Visiting Florence churches is a must if you want to see some of the city's most wonderful art work.
During the renaissance, and also before, the church was the main patron of the arts in Florence which meant that most of the art work created was meant for decorating these religious institutions.
While it's true that much of the art work has since been removed and placed in the city's many museums, still much remains in the churches today.
This page offers you a list of the most important churches in Florence with useful information about each.
The 'Duomo', or Florence Cathedral, is the city's main basilica and one of the most impressive churches belonging to the Christian faith.
Not just a church, but a complex including Giotto's Bell Tower and Brunelleschi's dome (cupola), the Duomo of Firenze is a must-see for any visitor to the cradle of the renaissance.
Built over 3 centuries, this monumental achievement whose towering dome can be seen from literally miles away, is the pride of Florence churches and the heart of the city's religious and civic life.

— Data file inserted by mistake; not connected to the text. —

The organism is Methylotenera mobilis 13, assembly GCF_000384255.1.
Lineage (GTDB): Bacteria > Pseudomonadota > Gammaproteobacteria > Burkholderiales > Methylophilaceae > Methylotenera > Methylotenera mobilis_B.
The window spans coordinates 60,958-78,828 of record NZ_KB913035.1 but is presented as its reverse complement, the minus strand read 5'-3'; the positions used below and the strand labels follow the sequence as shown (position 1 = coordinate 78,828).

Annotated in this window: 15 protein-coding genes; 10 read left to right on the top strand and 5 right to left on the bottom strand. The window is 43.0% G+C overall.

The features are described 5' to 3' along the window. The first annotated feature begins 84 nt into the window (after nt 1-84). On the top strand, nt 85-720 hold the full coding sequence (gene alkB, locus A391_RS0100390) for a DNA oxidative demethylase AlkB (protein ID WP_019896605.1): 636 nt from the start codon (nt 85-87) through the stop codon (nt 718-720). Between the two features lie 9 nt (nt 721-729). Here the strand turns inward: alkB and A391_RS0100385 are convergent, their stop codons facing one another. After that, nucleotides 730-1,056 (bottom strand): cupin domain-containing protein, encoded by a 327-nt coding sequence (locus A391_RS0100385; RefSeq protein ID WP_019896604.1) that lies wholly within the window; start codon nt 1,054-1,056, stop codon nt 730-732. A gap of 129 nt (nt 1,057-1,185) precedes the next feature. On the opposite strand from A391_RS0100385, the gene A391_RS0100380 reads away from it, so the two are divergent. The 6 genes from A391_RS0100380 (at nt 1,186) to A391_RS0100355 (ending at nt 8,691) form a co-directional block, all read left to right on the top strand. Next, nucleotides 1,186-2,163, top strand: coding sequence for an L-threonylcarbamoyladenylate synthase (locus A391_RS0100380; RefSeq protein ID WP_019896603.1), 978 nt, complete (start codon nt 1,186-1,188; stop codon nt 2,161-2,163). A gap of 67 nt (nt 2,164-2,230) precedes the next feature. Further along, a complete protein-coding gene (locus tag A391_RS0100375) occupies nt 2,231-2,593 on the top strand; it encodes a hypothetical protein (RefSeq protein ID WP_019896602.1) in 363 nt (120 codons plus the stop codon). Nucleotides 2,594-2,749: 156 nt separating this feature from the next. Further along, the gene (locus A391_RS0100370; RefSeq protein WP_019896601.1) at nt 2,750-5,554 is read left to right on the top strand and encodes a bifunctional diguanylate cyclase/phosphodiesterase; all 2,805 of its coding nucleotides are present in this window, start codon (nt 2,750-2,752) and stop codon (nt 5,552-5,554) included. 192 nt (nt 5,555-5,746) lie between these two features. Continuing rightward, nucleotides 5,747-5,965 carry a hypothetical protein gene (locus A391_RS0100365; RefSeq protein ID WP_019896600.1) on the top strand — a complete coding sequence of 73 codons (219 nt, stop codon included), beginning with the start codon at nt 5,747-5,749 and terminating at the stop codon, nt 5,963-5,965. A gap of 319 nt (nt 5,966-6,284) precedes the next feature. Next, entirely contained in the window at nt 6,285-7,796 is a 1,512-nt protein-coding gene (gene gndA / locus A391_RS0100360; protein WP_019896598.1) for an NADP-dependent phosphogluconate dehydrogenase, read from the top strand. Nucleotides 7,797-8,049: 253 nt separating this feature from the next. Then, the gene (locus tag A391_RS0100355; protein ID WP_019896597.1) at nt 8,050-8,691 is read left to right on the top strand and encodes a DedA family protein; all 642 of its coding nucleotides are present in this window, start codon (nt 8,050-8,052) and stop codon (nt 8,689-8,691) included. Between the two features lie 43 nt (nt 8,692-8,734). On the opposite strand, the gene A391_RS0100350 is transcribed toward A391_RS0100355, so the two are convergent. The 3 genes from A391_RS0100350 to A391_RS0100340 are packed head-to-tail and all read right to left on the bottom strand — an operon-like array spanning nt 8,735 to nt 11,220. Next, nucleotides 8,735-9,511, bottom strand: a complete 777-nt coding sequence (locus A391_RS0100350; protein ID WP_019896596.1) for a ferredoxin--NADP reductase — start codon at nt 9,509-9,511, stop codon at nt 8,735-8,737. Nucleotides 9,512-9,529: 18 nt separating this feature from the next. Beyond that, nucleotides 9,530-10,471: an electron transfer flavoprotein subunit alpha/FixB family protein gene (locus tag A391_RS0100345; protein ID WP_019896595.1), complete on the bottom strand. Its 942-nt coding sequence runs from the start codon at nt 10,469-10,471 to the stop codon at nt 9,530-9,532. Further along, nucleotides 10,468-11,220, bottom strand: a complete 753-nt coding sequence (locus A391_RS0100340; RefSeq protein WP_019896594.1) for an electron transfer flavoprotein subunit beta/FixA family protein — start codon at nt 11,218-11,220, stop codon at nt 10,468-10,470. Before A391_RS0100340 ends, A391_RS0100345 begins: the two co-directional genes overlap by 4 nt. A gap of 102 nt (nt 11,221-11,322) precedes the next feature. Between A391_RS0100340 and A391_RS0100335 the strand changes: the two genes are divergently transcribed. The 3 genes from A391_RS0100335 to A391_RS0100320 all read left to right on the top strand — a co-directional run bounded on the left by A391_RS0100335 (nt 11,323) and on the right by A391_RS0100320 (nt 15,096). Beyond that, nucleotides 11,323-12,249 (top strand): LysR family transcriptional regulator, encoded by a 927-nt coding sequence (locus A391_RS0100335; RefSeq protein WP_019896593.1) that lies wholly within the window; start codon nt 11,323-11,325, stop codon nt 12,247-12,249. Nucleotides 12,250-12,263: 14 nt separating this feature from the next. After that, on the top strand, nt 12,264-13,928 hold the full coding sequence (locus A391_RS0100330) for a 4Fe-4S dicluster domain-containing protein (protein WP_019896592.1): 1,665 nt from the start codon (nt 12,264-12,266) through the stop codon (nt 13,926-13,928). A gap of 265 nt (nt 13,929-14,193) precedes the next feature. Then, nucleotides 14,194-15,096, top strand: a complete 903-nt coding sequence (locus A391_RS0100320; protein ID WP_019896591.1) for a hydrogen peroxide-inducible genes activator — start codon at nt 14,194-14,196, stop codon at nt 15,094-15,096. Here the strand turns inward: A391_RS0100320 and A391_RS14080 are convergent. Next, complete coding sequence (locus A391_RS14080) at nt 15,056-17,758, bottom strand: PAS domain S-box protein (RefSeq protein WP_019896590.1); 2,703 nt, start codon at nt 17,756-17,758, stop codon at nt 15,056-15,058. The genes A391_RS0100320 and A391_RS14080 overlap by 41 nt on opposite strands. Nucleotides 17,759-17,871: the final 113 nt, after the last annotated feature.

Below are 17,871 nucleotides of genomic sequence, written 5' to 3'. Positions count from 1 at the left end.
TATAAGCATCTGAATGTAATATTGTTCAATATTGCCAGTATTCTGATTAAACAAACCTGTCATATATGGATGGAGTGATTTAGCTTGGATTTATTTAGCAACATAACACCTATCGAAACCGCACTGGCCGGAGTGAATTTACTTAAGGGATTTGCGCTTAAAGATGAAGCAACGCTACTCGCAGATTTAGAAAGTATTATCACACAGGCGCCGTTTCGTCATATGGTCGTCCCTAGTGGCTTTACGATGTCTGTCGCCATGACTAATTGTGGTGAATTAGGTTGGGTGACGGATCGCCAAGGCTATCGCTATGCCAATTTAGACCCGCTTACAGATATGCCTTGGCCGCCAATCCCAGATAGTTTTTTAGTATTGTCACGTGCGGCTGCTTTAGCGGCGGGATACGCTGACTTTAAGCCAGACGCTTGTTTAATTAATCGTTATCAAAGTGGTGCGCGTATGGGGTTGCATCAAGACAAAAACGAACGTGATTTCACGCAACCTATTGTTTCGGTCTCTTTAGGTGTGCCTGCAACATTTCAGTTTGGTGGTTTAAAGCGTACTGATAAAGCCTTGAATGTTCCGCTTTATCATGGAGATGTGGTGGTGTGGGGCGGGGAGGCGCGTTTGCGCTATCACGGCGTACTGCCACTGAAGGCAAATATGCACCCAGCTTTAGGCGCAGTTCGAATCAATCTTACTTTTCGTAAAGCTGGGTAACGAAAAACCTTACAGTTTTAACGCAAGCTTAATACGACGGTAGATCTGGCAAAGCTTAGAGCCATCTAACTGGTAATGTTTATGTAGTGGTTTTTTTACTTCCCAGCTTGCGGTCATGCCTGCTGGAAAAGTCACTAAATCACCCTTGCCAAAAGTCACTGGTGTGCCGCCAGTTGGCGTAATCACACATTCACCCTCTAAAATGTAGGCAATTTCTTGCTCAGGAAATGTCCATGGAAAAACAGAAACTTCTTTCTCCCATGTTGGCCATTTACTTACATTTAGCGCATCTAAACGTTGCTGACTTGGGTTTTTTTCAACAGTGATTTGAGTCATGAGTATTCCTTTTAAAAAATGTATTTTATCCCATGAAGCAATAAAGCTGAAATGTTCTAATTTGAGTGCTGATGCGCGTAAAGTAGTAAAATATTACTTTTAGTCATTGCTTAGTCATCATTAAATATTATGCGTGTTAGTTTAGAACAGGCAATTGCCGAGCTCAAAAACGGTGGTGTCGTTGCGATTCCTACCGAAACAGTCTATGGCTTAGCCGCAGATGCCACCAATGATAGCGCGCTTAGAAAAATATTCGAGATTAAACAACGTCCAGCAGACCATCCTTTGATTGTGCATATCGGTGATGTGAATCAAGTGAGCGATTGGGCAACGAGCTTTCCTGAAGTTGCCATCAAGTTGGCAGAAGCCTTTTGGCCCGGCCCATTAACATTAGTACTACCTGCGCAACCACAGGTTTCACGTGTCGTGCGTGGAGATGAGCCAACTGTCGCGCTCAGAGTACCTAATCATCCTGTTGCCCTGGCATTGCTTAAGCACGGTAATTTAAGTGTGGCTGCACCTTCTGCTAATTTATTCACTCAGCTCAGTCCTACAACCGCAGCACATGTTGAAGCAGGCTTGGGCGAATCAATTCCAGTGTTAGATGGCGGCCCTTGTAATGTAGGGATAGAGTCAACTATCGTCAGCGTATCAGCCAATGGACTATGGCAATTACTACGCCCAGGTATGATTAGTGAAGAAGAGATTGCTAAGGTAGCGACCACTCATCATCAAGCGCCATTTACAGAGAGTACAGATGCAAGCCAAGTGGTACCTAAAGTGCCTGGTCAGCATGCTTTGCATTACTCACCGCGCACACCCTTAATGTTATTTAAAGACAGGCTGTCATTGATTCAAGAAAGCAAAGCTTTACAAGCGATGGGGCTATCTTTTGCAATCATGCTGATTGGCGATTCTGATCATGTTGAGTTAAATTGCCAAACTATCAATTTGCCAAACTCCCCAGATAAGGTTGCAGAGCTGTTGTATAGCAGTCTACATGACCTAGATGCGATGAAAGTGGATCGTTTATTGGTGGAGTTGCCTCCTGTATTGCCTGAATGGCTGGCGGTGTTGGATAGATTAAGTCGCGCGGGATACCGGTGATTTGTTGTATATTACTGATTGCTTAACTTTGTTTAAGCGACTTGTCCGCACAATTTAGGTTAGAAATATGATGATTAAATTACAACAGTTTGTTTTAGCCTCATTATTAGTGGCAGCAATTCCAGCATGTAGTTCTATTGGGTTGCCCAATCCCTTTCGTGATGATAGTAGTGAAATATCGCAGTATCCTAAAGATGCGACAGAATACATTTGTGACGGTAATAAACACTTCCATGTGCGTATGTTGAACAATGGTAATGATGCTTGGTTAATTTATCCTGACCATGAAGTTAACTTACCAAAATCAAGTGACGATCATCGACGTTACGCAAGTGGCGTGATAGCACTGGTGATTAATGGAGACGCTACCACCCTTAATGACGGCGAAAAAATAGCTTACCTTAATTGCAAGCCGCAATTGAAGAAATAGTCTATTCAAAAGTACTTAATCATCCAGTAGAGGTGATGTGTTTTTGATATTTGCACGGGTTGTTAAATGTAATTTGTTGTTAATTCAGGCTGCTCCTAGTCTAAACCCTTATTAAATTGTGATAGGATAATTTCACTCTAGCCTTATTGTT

The second most famous of all Florence churches is Santa Croce.
This church is most widely known for being the final resting place of many illustrious Italians. Here you can visit the tombs of Michelangelo, Galileo, Machiavelli, Gioacchino Rossini and many others.
Santa Croce is also a paradise for art lovers with works by Donatello, Giotto, Gaddi, Brunelleschi, Vasari, and even a contemporary piece by Englishman Henry Moore.
This is also where Florence's magnificent leather school is located, in the former dormitories of the Franciscan friars who founded Santa Croce.
The Baptistery must be included among Florence churches as it was originally the main place of worship of Firenze.
This is one of the city's oldest religious edifices and the baptistery still plays a very big part in the life of Florence.
Of course, the building's piece de resistance are the 'Gates of Paradise' (as Michelangelo dubbed them), the golden doors sculpted in bronze by Ghiberti.
Not everyone knows that the baptistery actually has three sets of bronze doors, each a masterpiece in its own right.
Inside, you will be wowed by the 13th century mosaics.
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Great News....Photo taking is now allowed in Florence Museums!
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